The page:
As we cautiously look towards the twilight of the fight against Ebola, we must always keep in mind that Ebola is a war and indeed a warning. A very, very grave one!

The Ebola near global epidemic exposed the inadequacies of the global health system against disastrous infectious diseases. The global community should begin working in tandem and in sync on measures to be taken on forestalling future occurrences of threats of such magnitude.

As we go about our daily activities in the countries and societies that have overcome Ebola, it is assuring to know that some of us can still sleep at night because a group of men and women are willing to stand and fight, are prepared to perform tireless acts of courage and mercy and are prepared to risk their lives in order to give the world enough time to boost its defenses. These heroes of our ages persisted, risked, sacrificed and saved. To them, every life was and is as precious as theirs. They were and are willing to forgo their lives for the overall benefit of mankind.

These doctors, nurses and health workers stood against all odds and they emerged as the greatest heroes there ever was. They showed resilience and gallantry and ensured our world is made safer to live in. Their greatness is in their recognition that every life is as precious as theirs and that every life matters. They truly do remind the world what service to humanity really means.

We should continue to remember and keep those in West Africa still struggling to overcome Ebola in our prayers.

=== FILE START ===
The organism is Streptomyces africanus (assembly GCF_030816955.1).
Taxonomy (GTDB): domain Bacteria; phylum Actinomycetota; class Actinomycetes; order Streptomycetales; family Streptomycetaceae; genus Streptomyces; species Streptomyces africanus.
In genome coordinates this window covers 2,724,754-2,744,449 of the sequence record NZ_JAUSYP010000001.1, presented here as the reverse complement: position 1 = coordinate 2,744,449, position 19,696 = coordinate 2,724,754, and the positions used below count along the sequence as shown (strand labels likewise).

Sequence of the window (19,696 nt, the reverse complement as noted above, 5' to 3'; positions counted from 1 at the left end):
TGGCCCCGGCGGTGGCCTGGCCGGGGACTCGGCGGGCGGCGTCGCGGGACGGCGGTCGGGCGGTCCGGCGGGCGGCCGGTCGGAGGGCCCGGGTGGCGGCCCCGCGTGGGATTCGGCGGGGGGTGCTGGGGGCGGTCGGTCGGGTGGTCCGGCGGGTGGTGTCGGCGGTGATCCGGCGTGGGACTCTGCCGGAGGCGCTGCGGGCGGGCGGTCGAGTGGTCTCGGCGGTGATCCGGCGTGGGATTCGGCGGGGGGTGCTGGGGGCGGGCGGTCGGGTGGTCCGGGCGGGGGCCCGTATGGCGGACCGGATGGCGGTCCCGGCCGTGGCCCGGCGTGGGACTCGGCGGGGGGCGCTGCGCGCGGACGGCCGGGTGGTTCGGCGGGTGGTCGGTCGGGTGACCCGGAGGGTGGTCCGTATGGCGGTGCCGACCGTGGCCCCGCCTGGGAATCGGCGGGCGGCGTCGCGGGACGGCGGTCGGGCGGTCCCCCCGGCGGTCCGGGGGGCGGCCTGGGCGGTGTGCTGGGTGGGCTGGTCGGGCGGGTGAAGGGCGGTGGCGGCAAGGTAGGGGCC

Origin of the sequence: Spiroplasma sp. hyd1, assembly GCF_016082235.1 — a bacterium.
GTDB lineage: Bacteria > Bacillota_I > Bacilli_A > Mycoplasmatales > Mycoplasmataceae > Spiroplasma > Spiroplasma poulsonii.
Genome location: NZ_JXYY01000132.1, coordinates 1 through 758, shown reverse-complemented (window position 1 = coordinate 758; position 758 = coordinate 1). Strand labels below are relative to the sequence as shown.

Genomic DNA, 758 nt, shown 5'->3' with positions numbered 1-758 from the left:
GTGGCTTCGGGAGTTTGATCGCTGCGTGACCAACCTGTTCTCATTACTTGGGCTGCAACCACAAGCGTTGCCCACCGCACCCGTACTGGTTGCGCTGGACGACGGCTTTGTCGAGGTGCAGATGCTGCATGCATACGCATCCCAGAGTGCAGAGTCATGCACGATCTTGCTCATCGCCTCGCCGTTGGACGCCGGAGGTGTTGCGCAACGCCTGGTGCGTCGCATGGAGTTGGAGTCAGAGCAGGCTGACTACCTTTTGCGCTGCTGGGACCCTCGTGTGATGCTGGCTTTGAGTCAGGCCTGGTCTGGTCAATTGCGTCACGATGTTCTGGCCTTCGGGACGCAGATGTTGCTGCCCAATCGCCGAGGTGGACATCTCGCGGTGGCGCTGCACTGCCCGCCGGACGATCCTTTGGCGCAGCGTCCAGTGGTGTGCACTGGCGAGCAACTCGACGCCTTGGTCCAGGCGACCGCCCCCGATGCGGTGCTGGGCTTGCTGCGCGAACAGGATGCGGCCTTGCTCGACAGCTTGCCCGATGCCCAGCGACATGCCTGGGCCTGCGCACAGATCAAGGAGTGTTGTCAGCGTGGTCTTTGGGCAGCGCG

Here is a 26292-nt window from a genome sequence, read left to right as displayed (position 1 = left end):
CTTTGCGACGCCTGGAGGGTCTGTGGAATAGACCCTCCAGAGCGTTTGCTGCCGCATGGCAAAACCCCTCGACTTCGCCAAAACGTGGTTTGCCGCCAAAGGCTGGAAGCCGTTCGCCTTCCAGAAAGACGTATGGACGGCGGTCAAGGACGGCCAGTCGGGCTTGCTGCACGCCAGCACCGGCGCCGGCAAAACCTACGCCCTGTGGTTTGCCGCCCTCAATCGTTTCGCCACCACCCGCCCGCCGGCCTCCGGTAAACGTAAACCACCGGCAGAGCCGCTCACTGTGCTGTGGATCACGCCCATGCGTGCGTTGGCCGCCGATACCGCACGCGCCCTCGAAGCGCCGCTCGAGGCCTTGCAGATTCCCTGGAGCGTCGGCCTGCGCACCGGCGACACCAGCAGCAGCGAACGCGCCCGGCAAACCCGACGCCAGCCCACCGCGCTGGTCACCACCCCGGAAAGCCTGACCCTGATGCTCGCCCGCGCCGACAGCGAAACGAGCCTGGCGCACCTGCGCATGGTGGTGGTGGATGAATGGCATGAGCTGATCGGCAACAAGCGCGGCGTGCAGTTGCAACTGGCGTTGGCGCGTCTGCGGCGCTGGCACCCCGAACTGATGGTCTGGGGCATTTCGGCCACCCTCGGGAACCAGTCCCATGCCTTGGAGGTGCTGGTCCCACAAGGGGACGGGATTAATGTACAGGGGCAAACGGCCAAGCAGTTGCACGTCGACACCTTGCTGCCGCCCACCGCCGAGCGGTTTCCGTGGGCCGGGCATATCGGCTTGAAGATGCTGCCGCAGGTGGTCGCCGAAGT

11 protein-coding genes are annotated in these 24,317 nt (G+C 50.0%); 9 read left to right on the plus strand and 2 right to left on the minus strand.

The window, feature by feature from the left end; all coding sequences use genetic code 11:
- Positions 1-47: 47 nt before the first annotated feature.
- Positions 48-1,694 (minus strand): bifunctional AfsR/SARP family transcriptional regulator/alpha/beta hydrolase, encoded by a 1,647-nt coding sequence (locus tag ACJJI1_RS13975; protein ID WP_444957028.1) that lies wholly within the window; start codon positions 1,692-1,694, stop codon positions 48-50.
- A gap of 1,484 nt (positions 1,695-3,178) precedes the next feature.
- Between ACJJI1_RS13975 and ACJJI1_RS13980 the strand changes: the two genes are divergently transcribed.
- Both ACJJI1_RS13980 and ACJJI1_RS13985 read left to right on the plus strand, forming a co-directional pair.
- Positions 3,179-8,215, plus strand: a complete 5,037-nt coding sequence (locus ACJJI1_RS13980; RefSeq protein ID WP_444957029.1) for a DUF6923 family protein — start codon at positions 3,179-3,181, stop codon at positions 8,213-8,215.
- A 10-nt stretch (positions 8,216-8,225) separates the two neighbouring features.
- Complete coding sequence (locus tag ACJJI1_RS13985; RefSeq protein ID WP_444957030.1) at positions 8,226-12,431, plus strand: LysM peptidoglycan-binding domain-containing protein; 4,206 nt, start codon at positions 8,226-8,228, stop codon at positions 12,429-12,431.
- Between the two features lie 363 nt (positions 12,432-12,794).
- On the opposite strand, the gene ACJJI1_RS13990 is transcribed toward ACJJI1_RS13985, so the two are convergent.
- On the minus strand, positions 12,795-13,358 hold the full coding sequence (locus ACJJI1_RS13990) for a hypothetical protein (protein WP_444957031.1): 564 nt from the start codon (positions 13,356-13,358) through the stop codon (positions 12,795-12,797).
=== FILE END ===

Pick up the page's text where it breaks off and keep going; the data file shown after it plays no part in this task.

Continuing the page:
…For selflessly sacrificing and saving the world, the doctors, nurses and health workers who painstakingly fought the Ebola pandemic and are still fighting are my PERSONS OF THE YEAR FOR 2014.

May God forever reward, protect and bless these brave and precious soldiers of humanity… for all of eternity.




I often wonder how great people, such as Mandela, Gandhi, Deedat and Mother Teresa become great. Watching Malala as she fought, survived and continues to fight for the right of the girl to have an education, I realize I’m watching the making of greatness right before my very eyes.

Of the Nobel Laureate Forbes once wrote; “Malala has given us a glimpse of what the world could look like when one voice is heard, when it’s valued, and when it’s unique leadership is prized. She reminds us that leadership comes in all shapes and sizes…” Indeed she does!

…For her selfless ability to change and inspire the world, make people believe and show us sacrifice and greatness at its best, ‘MALALA YOUSAFZAI IS MY NON-NIGERIAN OF 2014.’




The achievements and Dr John Kayode Fayemi as governor of Ekiti State needs no introduction. The development he brought to Ekiti and the excellence and professionalism he exhibited throughout his one term will forever be written in stone. The pedigree and composure he showed during his 2014 2nd term election should serve as a model for all Nigerian politicians. And although his defeat in that election may not have been so much about policies as it was about ‘bags of rice,’ JKF did a humble, patriotic, gallant, decorous and unusual act by congratulating the victor and peacefully stepping down.